Jul 29, 2014
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As Dust Settles, Next Phase Begins in Local Races

Candidates in assembly, congressional contests now turn to November's general election.

As Dust Settles, Next Phase Begins in Local Races

Now that all votes have been counted, what's next for the candidates?

Ken Cooley and , the top two candidates left standing after Tuesday's primary contest for the new Assembly District 8 seat, will face each other in the November general election.

In the congressional race for District 7, incumbent Dan Lungren (R-Gold River) and Ami Bera finished 1-2 and will square off in a rematch of the 2010 general election.

There were few surprises Tuesday evening.  Both Cooley and Tateishi were endorsed by the Sacramento Bee and their respective party establishments before the primary.  Tateishi, Lungren's chief of staff, from fellow Republican Barbara Ortega before finishing a distant second to Cooley, a Democrat and Rancho Cordova city councilman.

A Republican candidate from Rosemont, Phillip Tufi, finished last.

In the congressional race, Lungren earned 52 percent of the vote to Bera's 40 percent.  The margin was about the same as the Republican incumbent's vote total when he beat Bera in the 2010 general election.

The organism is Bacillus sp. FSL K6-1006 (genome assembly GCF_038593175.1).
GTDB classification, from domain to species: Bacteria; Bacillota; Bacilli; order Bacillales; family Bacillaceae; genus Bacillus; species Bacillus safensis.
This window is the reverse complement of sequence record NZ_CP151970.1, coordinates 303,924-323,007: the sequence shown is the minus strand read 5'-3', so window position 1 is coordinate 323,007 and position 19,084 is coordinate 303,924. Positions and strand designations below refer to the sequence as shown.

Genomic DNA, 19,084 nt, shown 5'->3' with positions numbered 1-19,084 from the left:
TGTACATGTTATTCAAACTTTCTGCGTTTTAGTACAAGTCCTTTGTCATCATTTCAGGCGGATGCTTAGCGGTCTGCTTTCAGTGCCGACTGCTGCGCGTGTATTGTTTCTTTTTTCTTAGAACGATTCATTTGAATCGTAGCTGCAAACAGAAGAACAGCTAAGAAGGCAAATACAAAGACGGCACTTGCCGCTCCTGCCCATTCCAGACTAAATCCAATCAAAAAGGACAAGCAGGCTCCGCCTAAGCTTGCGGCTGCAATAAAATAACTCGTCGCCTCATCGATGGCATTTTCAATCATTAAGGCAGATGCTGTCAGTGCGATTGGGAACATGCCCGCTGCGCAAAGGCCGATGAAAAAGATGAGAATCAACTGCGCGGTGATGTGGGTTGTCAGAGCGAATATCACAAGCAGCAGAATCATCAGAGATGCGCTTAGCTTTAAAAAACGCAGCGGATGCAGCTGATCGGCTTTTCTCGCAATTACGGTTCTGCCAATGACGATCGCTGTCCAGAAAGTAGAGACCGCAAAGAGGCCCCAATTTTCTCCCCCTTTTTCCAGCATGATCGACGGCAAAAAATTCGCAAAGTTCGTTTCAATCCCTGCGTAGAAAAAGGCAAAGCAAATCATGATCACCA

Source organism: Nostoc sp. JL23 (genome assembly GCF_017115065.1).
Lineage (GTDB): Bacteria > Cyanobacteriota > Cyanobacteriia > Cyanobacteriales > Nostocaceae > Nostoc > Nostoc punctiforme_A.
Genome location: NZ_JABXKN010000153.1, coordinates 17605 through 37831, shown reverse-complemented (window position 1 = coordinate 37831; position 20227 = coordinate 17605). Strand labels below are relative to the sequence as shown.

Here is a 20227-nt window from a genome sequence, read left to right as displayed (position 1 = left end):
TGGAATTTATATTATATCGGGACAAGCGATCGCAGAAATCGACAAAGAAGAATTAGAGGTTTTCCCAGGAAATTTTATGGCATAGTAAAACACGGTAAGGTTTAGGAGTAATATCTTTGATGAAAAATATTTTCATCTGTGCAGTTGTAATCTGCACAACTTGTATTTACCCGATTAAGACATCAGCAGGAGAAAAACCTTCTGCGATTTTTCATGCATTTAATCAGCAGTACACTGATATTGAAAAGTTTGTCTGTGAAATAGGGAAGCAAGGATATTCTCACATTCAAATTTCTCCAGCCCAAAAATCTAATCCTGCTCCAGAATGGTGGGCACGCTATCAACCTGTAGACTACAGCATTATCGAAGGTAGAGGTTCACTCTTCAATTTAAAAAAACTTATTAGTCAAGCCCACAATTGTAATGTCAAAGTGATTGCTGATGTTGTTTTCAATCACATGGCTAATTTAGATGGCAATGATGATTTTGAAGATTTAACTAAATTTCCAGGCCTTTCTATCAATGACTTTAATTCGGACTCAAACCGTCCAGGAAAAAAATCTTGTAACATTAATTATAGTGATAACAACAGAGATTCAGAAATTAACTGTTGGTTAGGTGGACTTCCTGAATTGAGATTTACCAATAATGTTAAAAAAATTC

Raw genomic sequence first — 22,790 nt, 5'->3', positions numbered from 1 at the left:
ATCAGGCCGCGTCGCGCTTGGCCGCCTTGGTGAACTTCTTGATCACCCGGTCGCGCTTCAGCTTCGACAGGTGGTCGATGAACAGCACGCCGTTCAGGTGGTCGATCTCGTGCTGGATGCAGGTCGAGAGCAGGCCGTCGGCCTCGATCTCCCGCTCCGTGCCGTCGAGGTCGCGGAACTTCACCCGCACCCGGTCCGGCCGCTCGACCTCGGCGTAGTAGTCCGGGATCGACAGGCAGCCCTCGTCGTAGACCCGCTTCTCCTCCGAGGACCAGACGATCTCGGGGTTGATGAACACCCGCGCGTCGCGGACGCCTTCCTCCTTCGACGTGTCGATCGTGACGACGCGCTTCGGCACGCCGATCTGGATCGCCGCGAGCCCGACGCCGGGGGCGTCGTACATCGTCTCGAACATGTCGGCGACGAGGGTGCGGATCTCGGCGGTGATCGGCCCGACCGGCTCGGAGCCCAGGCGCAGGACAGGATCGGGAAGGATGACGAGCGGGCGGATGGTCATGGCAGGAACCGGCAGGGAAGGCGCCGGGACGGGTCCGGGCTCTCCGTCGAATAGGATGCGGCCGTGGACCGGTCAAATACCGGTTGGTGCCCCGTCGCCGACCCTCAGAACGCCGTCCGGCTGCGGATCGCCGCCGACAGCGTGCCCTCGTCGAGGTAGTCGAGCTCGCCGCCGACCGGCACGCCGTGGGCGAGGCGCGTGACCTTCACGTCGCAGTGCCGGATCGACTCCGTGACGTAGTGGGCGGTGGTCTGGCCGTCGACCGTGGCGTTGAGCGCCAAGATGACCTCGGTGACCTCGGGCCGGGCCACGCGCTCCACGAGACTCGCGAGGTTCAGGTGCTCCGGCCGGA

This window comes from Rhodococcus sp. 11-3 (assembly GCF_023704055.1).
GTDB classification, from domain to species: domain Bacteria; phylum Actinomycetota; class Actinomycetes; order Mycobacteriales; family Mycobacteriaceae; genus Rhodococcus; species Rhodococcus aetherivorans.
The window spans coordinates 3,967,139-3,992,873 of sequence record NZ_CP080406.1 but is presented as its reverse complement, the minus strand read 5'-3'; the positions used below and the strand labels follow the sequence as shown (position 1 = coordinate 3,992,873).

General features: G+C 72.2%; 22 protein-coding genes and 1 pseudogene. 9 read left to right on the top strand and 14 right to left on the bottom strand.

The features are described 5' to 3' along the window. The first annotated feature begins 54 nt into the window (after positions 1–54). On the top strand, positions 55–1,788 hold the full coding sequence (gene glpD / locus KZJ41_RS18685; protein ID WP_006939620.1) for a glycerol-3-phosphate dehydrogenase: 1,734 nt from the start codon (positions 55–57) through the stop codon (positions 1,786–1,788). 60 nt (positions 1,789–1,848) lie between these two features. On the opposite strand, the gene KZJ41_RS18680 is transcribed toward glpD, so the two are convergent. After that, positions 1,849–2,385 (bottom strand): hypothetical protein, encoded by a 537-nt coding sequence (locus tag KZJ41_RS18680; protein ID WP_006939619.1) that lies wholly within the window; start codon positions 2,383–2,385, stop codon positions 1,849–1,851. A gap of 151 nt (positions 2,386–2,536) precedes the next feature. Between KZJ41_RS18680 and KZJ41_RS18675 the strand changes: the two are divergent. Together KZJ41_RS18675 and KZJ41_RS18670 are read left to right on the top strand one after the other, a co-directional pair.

Tuesday's election was the first under new California voting rules that redrew the state's districts and set up an open primary.  The new system created districts with more parity between the two major parties, which helps moderates like Cooley and Tateishi.

According to maps from the Sacramento Bee, the new District 8 is split between 40 percent registered Democrats and 37 percent registered Republicans.  Eighteen percent are independent voters.

Cooley said the new system will help impact the next phase of the campaign.

"In politics in California, you have traditional alliances—Big Business goes one way, other groups go another way," he said.  "I’m not sure in this race if it will line up that way.  I think that will be interesting to watch."

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